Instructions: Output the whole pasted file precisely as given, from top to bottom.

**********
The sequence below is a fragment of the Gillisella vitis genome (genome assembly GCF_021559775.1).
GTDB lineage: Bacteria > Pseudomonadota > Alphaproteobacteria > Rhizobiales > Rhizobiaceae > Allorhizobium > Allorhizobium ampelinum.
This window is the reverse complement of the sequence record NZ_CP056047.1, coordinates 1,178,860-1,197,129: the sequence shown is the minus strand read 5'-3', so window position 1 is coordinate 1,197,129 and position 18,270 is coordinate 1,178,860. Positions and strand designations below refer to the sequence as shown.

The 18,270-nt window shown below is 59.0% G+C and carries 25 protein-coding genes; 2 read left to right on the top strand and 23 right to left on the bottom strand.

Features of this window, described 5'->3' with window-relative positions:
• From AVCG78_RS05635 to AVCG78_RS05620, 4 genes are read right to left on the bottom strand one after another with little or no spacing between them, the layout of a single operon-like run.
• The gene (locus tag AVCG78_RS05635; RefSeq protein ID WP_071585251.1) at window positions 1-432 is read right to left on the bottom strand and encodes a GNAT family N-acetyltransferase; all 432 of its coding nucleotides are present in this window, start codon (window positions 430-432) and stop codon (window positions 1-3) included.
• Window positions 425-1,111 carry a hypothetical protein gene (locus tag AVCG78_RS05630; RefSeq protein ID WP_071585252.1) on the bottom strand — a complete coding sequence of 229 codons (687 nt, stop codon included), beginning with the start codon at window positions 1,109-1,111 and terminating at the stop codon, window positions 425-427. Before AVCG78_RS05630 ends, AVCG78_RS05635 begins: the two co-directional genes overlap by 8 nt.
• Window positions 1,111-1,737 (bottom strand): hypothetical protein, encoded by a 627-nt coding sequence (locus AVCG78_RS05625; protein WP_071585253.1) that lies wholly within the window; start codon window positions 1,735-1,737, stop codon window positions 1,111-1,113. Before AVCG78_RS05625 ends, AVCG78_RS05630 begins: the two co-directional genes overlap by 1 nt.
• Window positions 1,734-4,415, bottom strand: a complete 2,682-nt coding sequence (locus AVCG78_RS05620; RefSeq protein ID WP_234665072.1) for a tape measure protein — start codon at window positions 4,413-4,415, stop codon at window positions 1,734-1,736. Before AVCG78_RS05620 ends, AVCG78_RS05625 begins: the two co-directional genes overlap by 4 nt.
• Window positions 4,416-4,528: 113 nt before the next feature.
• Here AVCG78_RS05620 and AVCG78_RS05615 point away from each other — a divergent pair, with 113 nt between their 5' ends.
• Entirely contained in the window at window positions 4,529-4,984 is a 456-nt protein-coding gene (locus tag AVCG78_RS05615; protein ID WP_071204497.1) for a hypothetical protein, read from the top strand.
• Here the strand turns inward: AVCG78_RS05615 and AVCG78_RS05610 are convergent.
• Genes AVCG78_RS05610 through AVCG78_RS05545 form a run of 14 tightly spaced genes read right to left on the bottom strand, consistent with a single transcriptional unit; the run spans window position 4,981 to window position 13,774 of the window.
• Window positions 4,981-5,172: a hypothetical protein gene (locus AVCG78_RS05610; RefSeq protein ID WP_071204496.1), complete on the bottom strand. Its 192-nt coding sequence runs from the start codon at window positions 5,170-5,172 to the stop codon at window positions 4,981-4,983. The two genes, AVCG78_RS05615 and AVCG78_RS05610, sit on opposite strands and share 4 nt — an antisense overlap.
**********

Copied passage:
The sequence below is a fragment of the Gillisella vitis genome (genome assembly GCF_021559775.1).
GTDB lineage: Bacteria > Pseudomonadota > Alphaproteobacteria > Rhizobiales > Rhizobiaceae > Allorhizobium > Allorhizobium ampelinum.
This window is the reverse complement of the sequence record NZ_CP056047.1, coordinates 1,178,860-1,197,129: the sequence shown is the minus strand read 5'-3', so window position 1 is coordinate 1,197,129 and position 18,270 is coordinate 1,178,860. Positions and strand designations below refer to the sequence as shown.

The 18,270-nt window shown below is 59.0% G+C and carries 25 protein-coding genes; 2 read left to right on the top strand and 23 right to left on the bottom strand.

Features of this window, described 5'->3' with window-relative positions:
• From AVCG78_RS05635 to AVCG78_RS05620, 4 genes are read right to left on the bottom strand one after another with little or no spacing between them, the layout of a single operon-like run.
• The gene (locus tag AVCG78_RS05635; RefSeq protein ID WP_071585251.1) at window positions 1-432 is read right to left on the bottom strand and encodes a GNAT family N-acetyltransferase; all 432 of its coding nucleotides are present in this window, start codon (window positions 430-432) and stop codon (window positions 1-3) included.
• Window positions 425-1,111 carry a hypothetical protein gene (locus tag AVCG78_RS05630; RefSeq protein ID WP_071585252.1) on the bottom strand — a complete coding sequence of 229 codons (687 nt, stop codon included), beginning with the start codon at window positions 1,109-1,111 and terminating at the stop codon, window positions 425-427. Before AVCG78_RS05630 ends, AVCG78_RS05635 begins: the two co-directional genes overlap by 8 nt.
• Window positions 1,111-1,737 (bottom strand): hypothetical protein, encoded by a 627-nt coding sequence (locus AVCG78_RS05625; protein WP_071585253.1) that lies wholly within the window; start codon window positions 1,735-1,737, stop codon window positions 1,111-1,113. Before AVCG78_RS05625 ends, AVCG78_RS05630 begins: the two co-directional genes overlap by 1 nt.
• Window positions 1,734-4,415, bottom strand: a complete 2,682-nt coding sequence (locus AVCG78_RS05620; RefSeq protein ID WP_234665072.1) for a tape measure protein — start codon at window positions 4,413-4,415, stop codon at window positions 1,734-1,736. Before AVCG78_RS05620 ends, AVCG78_RS05625 begins: the two co-directional genes overlap by 4 nt.
• Window positions 4,416-4,528: 113 nt before the next feature.
• Here AVCG78_RS05620 and AVCG78_RS05615 point away from each other — a divergent pair, with 113 nt between their 5' ends.
• Entirely contained in the window at window positions 4,529-4,984 is a 456-nt protein-coding gene (locus tag AVCG78_RS05615; protein ID WP_071204497.1) for a hypothetical protein, read from the top strand.
• Here the strand turns inward: AVCG78_RS05615 and AVCG78_RS05610 are convergent.
• Genes AVCG78_RS05610 through AVCG78_RS05545 form a run of 14 tightly spaced genes read right to left on the bottom strand, consistent with a single transcriptional unit; the run spans window position 4,981 to window position 13,774 of the window.
• Window positions 4,981-5,172: a hypothetical protein gene (locus AVCG78_RS05610; RefSeq protein ID WP_071204496.1), complete on the bottom strand. Its 192-nt coding sequence runs from the start codon at window positions 5,170-5,172 to the stop codon at window positions 4,981-4,983. The two genes, AVCG78_RS05615 and AVCG78_RS05610, sit on opposite strands and share 4 nt — an antisense overlap.